Date Added: 07/20/2017


The Giggler Treatment

by Roddy Doyle

When Mr. Mack punishes his sons for their mischievous behavior, the Gigglers--tiny creatures whose main occupation is to get back at adults who are mean or unfair to children--set out to give him their special poo on the shoe treatment.

Date Added: 07/20/2017


The Empty Pot

by Demi

A long time ago in China there was a boy named Ping who loved flowers. Anything he planted burst into bloom. The Emperor loved flowers too. When it was time to choose an heir, he gave a flower seed to each child in the kingdom. "Whoever can show me their best in a year's time," he proclaimed, "shall succeed me to the throne!" Ping plants his seed and tends it every day. But month after month passes, and nothing grows. When spring comes, Ping must go to the Emperor with nothing but an empty pot.

Date Added: 07/20/2017


Henry Aaron's Dream

by Matt Tavares

Tavares hits one out of the park with this powerful tale of a kid from the segregated South who would become baseball's home-run king. An ideal read for Black History Month and spring training time.

Date Added: 07/20/2017


It's Hard to Be Five: Learning How to Work My Control Panel

by Jamie Lee Curtis and Laura Cornell

It's hard to be five. Just yelled at my brother. My mind says do one thing, my mouth says another. * It's fun to be five! Big changes are here! My body's my car, and I'm licensed to steer. * Learning not to hit? Having to wait your turn? Sitting still?! It's definitely hard to be five, but Jamie Lee Curtis's encouraging text and Laura Cornell's playful illustrations make the struggles of self-control a little bit easier, and a lot more fun!

Date Added: 07/20/2017


The Quiet Book

by Deborah Underwood

There are many kinds of quiet: Quiet can be delicate. Quiet can be thundering! Quiet can be sweet and cozy, and can most definitely help you fall asleep. This gentle picture book explores all the different quiets that can fill a child's day from morning to night.

Date Added: 07/20/2017


We Are in a Book!

by Mo Willems

Elephant and Piggie are best friends. In We Are in a Book! Elephant and Piggie discover the joy of being read. But what will happen when the book ends? Using vocabulary perfect for beginning readers (and vetted by an early-learning specialist), Mo Willems has crafted a mind-bending story that is even more interactive than previous Elephant & Piggie adventures.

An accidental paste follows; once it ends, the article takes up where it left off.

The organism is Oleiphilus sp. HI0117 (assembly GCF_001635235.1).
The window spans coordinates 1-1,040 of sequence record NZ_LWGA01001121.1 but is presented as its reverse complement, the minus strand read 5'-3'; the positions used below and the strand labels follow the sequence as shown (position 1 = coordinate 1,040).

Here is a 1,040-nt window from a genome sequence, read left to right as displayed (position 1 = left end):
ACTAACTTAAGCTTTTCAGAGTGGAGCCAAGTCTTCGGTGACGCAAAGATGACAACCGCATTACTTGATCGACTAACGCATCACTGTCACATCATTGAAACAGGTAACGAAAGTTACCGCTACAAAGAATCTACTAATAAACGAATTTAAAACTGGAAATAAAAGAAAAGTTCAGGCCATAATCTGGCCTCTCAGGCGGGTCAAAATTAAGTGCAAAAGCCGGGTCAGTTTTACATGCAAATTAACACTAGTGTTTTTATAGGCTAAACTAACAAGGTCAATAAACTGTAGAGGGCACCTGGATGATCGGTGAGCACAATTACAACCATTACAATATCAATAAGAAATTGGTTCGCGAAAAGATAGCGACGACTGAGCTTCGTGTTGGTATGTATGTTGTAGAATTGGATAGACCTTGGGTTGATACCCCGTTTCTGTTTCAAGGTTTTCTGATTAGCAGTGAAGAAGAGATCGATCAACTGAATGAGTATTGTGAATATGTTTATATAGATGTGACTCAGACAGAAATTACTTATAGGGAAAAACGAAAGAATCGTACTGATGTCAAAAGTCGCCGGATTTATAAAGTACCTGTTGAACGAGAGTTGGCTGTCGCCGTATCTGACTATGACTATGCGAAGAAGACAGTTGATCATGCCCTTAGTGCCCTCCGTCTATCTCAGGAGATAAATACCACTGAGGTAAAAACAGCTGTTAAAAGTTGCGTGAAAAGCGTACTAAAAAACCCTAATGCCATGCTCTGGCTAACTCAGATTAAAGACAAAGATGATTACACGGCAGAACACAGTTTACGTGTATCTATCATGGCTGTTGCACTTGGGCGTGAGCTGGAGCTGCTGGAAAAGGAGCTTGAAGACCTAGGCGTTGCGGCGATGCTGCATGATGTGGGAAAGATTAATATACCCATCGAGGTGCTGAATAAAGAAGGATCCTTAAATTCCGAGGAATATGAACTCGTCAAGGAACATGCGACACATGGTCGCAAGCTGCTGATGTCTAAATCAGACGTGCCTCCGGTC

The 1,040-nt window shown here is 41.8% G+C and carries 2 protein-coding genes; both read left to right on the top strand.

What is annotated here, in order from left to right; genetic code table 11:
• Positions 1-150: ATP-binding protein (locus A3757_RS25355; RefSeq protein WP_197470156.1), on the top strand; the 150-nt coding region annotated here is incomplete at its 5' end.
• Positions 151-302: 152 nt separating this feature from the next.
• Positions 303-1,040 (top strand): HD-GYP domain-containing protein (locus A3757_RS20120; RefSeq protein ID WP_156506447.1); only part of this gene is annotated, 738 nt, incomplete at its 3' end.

Winner of the Theodore Seuss Geisel Honor

Date Added: 07/20/2017


Why Do You Cry? Not a Sob Story

by Kate Klise

As his fifth birthday party approaches, Little Rabbit decides to invite only those friends who are also too old to cry until he learns that others of all ages weep for all sorts of reasons.

Date Added: 07/20/2017


Pigs Make Me Sneeze! (An Elephant and Piggie Book)

by Mo Willems

Meet Elephant Gerald and Piggie Gerald is careful. Piggie is not. Piggie cannot help smiling. Gerald can. Gerald worries so that Piggie does not have to. Gerald and Piggie are best friends. In Pigs Make Me Sneeze! Gerald believes that he is allergic to his best friend! Will he have to stay away from Piggie forever?

Date Added: 07/20/2017


Interrupting Chicken

by David Ezra Stein

It's bedtime for the little red chicken, and papa is going to read her a story. "You're not going to interrupt the story tonight, are you?" asks Papa. "Oh no, Papa. I'll be good," says the little red chicken. But she just can't help herself! Whether it's Hansel and Gretel, Little Red Riding Hood, or Chicken Little, as soon as the story gets going . . . out jumps the little red chicken--right into the story--saving the characters from danger and ending the story early. Will that chicken ever get to sleep?

Date Added: 07/20/2017


Nasreen's Secret School: A True Story from Afghanistan

by Jeanette Winter

Based on a true story. After her parents are taken away by the Taliban, young Nasreen stops speaking. But as she spends time in a secret school, she slowly breaks out of her shell.

Date Added: 07/20/2017


School for Bandits

by Hannah Shaw